Sir Philip Otton, Baroness Tanni Grey-Thompson and Malcolm Holmes QC have been appointed as the independent commission studying the evidence presented within the United States Anti-Doping Agency's report into the Lance Armstrong doping affair.
The sport's global governing body, the Union Cycliste Internationale (UCI), appointed John Coates, President of the International Council of Arbitration for Sport, to put forward the names of three people to comprise the independent panel. His selection has now been appointed. A hearing has been scheduled in London between April 9-26 2013, with the commission's report published by June 1 2013.
Sir Philip Otton, formerly a court of appeal judge, will chair the commission. He and UK House of Lords Peer and Paralympic Champion Baroness Tanni Grey-Thompson and Australian lawyer Malcolm Holmes QC will study all of the evidence presented by USADA to the UCI in its 'Reasoned Decision' that concluded that Armstrong was part of an organised doping programme at US Postal during his seven Tour de France wins.
"The appointment of these three eminent figures demonstrates clearly that the UCI wants to get to the bottom of the Lance Armstrong affair and put cycling back on the right track," said UCI president Pat McQuaid in a statement issued on Friday.
"Rather than simply attacking the UCI, our critics now have an opportunity to be part of the solution. I would ask them, therefore, to make their representation to the Independent Commission - and to start to put cycling first."
Armstrong was stripped of his wins by USADA, a decision later upheld by the UCI. Aside from the issues of doping, the report also contained several allegations directly related to the UCI's activities, including the cover-up of alleged positive anti-doping tests originating from Armstrong, and a payment made by Armstrong to the UCI. Both current UCI president McQuaid and former president Hein Verbruggen were named in the report.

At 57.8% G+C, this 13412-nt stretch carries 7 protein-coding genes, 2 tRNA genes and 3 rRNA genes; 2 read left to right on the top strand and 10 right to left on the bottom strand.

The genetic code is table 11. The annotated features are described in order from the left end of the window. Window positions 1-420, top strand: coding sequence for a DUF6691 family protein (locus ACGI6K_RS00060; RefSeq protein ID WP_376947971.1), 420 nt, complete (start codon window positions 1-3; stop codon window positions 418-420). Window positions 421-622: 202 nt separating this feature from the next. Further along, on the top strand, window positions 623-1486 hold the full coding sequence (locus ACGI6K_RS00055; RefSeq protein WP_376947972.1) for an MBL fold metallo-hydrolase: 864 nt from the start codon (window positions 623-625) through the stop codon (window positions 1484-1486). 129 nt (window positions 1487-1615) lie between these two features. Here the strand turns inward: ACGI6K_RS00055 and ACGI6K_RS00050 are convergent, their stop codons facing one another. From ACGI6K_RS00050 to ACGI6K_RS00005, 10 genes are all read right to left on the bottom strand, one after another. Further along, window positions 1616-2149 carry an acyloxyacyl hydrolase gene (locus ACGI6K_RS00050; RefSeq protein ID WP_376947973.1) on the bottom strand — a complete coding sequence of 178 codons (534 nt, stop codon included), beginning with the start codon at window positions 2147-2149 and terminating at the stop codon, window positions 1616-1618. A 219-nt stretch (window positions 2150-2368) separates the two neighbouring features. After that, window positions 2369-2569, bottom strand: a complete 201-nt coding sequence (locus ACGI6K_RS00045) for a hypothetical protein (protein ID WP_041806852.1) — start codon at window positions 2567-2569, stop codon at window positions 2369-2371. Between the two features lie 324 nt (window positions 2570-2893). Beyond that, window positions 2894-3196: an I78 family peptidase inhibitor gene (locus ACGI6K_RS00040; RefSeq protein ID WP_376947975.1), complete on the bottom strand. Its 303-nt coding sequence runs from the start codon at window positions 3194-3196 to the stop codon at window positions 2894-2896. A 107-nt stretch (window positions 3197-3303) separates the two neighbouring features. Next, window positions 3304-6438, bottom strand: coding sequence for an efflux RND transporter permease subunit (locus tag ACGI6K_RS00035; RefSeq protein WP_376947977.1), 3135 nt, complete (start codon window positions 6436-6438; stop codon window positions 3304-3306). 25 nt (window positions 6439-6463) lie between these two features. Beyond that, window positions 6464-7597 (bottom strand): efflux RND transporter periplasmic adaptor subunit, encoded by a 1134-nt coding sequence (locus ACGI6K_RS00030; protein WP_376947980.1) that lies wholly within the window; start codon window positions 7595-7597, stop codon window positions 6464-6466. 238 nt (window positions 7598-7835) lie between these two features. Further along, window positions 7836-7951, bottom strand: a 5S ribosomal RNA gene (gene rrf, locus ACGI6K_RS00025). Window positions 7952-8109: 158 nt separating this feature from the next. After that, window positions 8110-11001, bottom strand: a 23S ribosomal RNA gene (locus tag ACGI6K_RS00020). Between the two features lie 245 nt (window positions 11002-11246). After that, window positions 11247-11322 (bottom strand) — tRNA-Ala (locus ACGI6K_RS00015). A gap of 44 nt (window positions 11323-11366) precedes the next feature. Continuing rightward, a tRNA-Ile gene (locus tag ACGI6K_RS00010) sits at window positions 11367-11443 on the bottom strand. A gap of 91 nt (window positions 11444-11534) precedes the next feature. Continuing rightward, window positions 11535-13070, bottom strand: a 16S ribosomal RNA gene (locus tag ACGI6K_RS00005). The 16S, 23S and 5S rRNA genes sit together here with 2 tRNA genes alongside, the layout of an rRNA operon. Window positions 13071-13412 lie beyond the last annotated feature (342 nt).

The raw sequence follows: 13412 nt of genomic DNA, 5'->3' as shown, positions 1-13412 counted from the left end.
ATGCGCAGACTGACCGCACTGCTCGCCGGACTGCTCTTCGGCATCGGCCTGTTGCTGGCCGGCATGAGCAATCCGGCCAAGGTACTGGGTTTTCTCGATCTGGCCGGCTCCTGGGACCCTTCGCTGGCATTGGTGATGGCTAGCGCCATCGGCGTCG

Much of the report was based on the testimonies of current and former professional riders who served as team-mates of Armstrong.
Since the USADA report, the UCI's credibility has taken a severe knock, the appointment of the independent commission will - hopes the UCI - restore its credibility and that of professional cycling as a whole. Cycling has been dogged by repeated, high-profile doping scandals over the past two decades, and the overwhelming feeling among cycling fans and, more crucially, sponsors is that enough is enough.
"The Commission's report and recommendations are critical to restoring confidence in the sport of cycling and in the UCI as its governing body," said McQuaid.
"We will co-operate fully with the Commission and provide them with whatever they need to conduct their inquiry and we urge all other interested stakeholders to do the same. We will listen to and act on the Commission's recommendations."
Although the composition of the commission was suggested by Coates rather than the UCI, there have been some questions levelled at the UCI about the actual independence of the panel. McQuaid tried to allay fears on this point in his statement: "Some of our critics have suggested that this Commission would not be fully independent. They were wrong. The UCI had no influence on the selection of the Commission members."
In addition to the independent commission, the UCI will commence its stakeholder consultation in the next two weeks. This will be completely separate to the independent review and will include the input of anyone involved in professional cycling - organisers, governing bodies, and representatives of teams and riders. Again, the UCI has said the aim will be to 'restore confidence in the sport of cycling'.
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